“Because every time I tried to talk to her about us, I mean her and me, she brought it back to you. It’s more complicated than that, but I think the best way to put it is that she wanted a commitment without a commitment, if that makes sense.”
“She didn’t want you to date but she also didn’t want to be too serious?”
“I suppose you could put it that way.”
“And that’s why you came to see me?”
“Partly. Afterwards, I realized that I was just going around in circles because you and I don’t actually know each other well enough to even think about getting married. And your dad was preventing us from spending time together to find out.”
I saw Tasha smile from the corner of my eye.
“I was foolish to believe we could marry and be happy simply because I wished it.”
“And I was foolish to believe that because you were so beautiful, it would work.”
Tasha laughed, “But that is what first attracts boys, isn’t it?”
“Of course. And what attracts girls?”
“A «культурный» boy who is at least nice looking.”
Tasha smiled, “I believe you are acceptably handsome.”
Tasha put her hand on mine, which was on the shifter.
“Most of the time when I wish you to be, and sometimes when I don’t!”
“I can be a real «глупец» at times.”
“Yes, you can!”
“You didn’t have to be so quick to agree!” I grinned.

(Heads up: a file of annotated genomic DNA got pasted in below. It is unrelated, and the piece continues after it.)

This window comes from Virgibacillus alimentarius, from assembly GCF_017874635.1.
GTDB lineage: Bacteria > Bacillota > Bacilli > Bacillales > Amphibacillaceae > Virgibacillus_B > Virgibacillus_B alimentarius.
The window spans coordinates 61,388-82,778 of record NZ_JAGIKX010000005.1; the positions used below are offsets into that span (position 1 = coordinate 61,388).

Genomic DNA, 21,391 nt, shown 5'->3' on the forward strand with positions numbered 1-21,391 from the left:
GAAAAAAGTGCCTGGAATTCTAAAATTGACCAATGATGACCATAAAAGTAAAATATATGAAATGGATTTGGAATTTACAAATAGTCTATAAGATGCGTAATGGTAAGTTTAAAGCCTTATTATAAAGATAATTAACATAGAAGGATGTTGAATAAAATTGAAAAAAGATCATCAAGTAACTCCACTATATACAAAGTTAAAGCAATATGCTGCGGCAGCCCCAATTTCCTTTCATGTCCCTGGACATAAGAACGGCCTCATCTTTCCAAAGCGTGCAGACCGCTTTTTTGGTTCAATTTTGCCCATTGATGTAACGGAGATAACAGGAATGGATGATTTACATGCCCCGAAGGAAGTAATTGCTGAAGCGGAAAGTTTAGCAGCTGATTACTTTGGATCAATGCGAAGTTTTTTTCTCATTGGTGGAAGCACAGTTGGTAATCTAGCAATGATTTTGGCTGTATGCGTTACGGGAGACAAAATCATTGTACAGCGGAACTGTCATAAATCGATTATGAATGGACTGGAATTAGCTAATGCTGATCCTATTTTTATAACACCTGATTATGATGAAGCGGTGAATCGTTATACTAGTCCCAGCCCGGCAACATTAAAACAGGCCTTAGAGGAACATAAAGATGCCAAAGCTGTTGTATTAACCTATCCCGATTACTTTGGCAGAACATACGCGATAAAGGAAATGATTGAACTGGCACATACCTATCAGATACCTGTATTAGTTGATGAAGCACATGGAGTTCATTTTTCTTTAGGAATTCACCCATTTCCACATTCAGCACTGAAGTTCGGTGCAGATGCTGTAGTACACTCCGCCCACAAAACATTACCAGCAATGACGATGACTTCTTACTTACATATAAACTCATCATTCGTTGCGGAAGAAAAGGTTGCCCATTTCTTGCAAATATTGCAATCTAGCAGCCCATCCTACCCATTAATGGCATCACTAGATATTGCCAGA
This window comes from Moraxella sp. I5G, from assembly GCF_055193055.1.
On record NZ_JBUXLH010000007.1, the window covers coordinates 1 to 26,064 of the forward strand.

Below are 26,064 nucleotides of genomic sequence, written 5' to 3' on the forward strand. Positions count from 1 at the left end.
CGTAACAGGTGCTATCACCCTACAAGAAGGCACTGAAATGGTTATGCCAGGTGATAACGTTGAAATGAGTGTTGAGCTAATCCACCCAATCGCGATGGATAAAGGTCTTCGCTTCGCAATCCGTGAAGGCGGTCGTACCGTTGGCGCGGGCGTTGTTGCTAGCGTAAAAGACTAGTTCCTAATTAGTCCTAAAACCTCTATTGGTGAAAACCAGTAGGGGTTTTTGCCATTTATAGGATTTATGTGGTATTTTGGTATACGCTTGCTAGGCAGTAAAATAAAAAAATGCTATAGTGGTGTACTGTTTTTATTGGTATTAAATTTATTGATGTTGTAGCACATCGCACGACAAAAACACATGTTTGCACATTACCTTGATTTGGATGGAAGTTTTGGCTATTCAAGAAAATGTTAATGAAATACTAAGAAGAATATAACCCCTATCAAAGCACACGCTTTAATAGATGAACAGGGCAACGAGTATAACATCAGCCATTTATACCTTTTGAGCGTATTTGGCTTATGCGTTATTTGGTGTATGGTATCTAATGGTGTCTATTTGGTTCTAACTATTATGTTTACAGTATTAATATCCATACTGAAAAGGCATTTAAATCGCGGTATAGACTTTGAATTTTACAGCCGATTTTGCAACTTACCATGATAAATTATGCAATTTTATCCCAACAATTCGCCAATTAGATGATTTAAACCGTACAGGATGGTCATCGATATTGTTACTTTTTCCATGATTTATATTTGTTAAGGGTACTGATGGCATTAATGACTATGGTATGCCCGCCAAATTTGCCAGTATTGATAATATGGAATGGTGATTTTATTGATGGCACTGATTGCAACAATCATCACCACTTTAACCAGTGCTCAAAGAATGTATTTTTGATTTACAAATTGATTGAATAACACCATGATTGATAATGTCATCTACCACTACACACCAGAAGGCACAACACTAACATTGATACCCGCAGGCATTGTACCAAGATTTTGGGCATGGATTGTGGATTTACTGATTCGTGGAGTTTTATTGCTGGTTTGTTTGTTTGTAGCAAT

“What if I say my Prince Charming rescued me?”
“I’d say your mom is the real hero here. The ONE person who your dad MUST obey.”
Tasha laughed, “Remember that, Mishka!”
“I’m well aware! Bishops cower in the face of «бабушки»!”
“You know that’s not actually true. But it IS true that they would never do anything of which the «бабушки» do not approve or which would upset them.”
I chuckled, “Technically true, but in the end, it works out the same way! I’m not talking theology here, but what we call ‘local tradition’ or ‘local practice’. Or about who is ordained or not ordained. Do you know if Mr. and Mrs. Orlov actually spoke to the bishop?”
“I believe your grandfather and grandmother insisted they not do so, that you had done nothing improper by befriending misguided young people and bringing them to the church.”
“Misguided?” I asked.
Tasha took a deep breath, “I know you feel that your friends haven’t made a choice, but I’m not sure.”